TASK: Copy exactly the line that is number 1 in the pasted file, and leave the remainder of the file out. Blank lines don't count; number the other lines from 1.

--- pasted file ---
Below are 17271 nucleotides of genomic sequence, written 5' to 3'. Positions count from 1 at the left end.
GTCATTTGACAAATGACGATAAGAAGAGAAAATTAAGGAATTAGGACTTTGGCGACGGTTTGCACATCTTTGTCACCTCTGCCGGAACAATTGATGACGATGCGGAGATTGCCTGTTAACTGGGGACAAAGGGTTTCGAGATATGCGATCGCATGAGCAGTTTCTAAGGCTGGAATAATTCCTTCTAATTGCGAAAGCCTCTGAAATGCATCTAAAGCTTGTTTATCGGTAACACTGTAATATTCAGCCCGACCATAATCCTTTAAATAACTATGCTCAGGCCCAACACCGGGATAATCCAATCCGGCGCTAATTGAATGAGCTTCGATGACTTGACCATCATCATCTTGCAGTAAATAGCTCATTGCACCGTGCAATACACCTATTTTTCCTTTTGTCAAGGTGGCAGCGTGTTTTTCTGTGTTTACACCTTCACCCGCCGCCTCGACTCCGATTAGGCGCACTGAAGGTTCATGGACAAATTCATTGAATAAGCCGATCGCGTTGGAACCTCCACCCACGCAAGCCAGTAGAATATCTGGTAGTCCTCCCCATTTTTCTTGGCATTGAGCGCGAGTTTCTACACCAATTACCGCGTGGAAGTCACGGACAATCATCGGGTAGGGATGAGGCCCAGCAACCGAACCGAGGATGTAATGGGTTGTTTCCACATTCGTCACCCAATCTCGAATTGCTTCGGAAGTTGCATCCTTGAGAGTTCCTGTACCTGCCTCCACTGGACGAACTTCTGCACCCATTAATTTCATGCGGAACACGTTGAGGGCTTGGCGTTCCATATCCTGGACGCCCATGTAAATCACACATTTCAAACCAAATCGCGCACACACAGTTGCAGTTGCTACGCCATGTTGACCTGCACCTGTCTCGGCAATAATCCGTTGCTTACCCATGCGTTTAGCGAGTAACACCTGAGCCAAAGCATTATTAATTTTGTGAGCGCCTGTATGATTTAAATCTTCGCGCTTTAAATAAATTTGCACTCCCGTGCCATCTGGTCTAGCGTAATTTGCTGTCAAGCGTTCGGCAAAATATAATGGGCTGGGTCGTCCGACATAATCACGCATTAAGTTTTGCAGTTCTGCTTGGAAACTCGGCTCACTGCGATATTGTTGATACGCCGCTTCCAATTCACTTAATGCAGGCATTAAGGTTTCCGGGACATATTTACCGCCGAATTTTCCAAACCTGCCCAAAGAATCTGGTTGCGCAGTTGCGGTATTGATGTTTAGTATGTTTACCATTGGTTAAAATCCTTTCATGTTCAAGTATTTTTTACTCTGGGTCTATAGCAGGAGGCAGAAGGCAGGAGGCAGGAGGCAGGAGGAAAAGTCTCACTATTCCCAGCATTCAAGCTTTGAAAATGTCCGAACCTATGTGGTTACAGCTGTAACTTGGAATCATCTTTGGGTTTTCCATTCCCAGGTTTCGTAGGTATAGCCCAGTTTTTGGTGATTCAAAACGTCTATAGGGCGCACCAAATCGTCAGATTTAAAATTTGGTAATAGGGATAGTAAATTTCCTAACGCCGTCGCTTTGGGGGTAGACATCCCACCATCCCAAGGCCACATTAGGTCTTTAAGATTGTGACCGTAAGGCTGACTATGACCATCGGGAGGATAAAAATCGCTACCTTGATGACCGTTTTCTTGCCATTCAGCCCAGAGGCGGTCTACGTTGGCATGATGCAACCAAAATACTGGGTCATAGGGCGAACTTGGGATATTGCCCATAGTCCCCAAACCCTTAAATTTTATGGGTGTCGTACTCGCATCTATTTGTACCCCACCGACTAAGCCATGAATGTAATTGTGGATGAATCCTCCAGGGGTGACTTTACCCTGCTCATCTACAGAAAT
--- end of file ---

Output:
Below are 17271 nucleotides of genomic sequence, written 5' to 3'. Positions count from 1 at the left end.